Now almost everything and anything is discussed over a cup of coffee. It’s become an international tradition.
Speaking of coffee, I remember that Folgers Coffee commercial theme song.
“The best part of waking up, with Folgers in your cup”
Waking up to the aroma of coffee gives us a sensational kick. But why are we so obsessed? What is it about coffee that has us storming back for more? Is it the caffeine or is it something else?
These are all good questions, so lets see what we can dig up.
Most people see coffee drinking, and the consumption of caffeine with it as an acceptable addiction.
However, there are some who are wary of putting coffee or caffeine in the same category as stronger addictions.
Let’s take a closer look to determine whether caffeine truly is addictive.
Coffee contains caffeine, a natural substance also found (in smaller amounts) in tea, chocolate and sodas. Caffeine has various effects on the body, including the ability to increase metabolism, enhance exercise performance and boost your mood.
After consumption, caffeine takes up to 30–60 minutes to reach its maximal concentration in the blood. Effects tend to last between three to nine hours, depending on the person.
The reason why we all love coffee is because it keeps us going!! Now the important question is..
What are the Health Benefits of Coffee?
- Cognitive Decline:
- Heart Health:
People who consumed between two to four cups daily had a 20 percent lower risk of heart disease.
- Prevent Cancer:
- Lessen risk of developing type 2 diabetes:
People who regularly drink four or more cups daily had a 50 percent lower risk of developing diabetes than light drinkers or nondrinkers.
- Liver Health:
Coffee consumption has been linked to a lower incidence of cirrhosis, especially alcoholic cirrhosis. Elevated levels of liver enzymes typically reflect inflammation and damage to the liver. The more coffee subjects drank, the lower their levels of enzymes.
- Enhance Exercise Performance:
Caffeine is a performance and endurance enhancer; not only does it fight fatigue, but it also boosts muscle contraction, and increases fatty acids in the blood.
- Lower Risk of Multiple Sclerosis.
Research shows that at least 4 cups of coffee a day may help protect against the development and reoccurrence of Multiple Sclerosis. It is also believed that the coffee prevents the neural inflammation that possibly leads to the disease developing.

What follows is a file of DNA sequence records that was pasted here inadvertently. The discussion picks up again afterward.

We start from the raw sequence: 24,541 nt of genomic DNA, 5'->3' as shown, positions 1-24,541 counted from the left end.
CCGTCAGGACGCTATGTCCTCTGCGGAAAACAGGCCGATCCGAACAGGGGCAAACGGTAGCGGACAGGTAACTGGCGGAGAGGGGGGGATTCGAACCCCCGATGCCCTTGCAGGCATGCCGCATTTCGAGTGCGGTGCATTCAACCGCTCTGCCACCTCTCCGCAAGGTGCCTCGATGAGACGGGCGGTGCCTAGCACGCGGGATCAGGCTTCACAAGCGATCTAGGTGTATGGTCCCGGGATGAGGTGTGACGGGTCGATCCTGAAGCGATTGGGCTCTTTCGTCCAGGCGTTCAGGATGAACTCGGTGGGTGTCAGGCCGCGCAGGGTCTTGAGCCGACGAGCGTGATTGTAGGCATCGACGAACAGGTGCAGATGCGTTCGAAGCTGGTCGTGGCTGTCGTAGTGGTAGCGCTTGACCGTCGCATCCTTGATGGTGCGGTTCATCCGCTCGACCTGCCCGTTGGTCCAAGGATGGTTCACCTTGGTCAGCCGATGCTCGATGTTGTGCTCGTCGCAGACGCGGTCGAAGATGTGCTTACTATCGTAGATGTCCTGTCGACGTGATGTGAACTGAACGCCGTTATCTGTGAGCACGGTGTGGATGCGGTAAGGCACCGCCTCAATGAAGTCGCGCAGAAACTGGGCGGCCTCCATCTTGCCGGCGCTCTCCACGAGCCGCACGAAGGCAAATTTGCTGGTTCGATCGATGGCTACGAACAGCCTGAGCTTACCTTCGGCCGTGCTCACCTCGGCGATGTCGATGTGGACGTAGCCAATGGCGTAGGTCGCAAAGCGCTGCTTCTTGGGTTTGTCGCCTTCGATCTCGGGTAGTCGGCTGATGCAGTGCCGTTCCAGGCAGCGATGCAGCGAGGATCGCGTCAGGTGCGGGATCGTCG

Research studies have confirmed what earlier studies have found that people who drink coffee live longer than those who don’t.
Although coffee may have fewer risks compared to benefits, keep in mind that other beverages, such as milk and some fruit juices, contain nutrients that coffee doesn’t. Adding cream and sugar to your coffee adds fat and calories — up to hundreds of calories in some cases.
The best way to find beans that are free of chemicals is to look for the 100% Organic seal or visit a local coffee farm and buy them directly from the grower.
- Topik, Steven; Pomeranz, Kenneth (2014). “3.3 Mocha Is Not Chocolate”. The World That Trade Created. Routledge. ISBN 978-1-317-45382-6. Retrieved June 8, 2018. “Although Coffea arabica appeared in a native plant in Ethiopia, the coffee beverage was probably developed around 1400 in the Yemeni city of Mocha.”
- ^ Maurin, O.; Davis, A.P.; Chester, M.; Myungi, E.F.; Jaufeerally-Fakim, Y.; Fay, M. F. (2007). “Towards a Phylogeny for Coffea (Rubiaceae): Identifying Well-supported Lineages Based on Nuclear and Plastid DNA Sequences”. Annals of Botany. 100 (7): 1565–83. doi:10.1093/aob/mcm257. PMC 2759236. PMID 17956855.
- ^ Cappelletti S, Piacentino D, Daria P, Sani G, Aromatario M (January 2015). “Caffeine: cognitive and physical performance enhancer or psychoactive drug?”. Current Neuropharmacology. 13 (1): 71–88. doi:10.2174/1570159X13666141210215655. PMC 4462044. PMID 26074744.
- ^ Jump up to:
a b Oder, Tom (June 9, 2015). “How coffee changed the world”. Mother Nature Network. Narrative Content Group. Retrieved June 8, 2018.
- ^ Jump up to:
a b c d e f Poole R, Kennedy OJ, Roderick P, Fallowfield JA, Hayes PC, Parkes J (November 2017). “Coffee consumption and health: umbrella review of meta-analyses of multiple health outcomes”. BMJ. 359: j5024. doi:10.1136/bmj.j5024. PMC 5696634. PMID 29167102.
- ^ Jump up to:
a b c d e Weinberg & Bealer 2001, pp. 3–4
- ^ Wild, Antony (2004). Coffee: A dark history. Fourth Estate. pp. 217–29. ISBN 978-1-84115-649-1.
- ^ “FAOSTAT Core Trade Data (commodities/years)”. FAO Statistics Division. 2007. Archived from the original on October 14, 2007. Retrieved October 24, 2007. To retrieve export values: Select the “commodities/years” tab. Under “subject”, select “Export value of primary commodity.” Under “country,” select “World.” Under “commodity,” hold down the shift key while selecting all commodities under the “single commodity” category. Select the desired year and click “show data.” A list of all commodities and their export values will be displayed.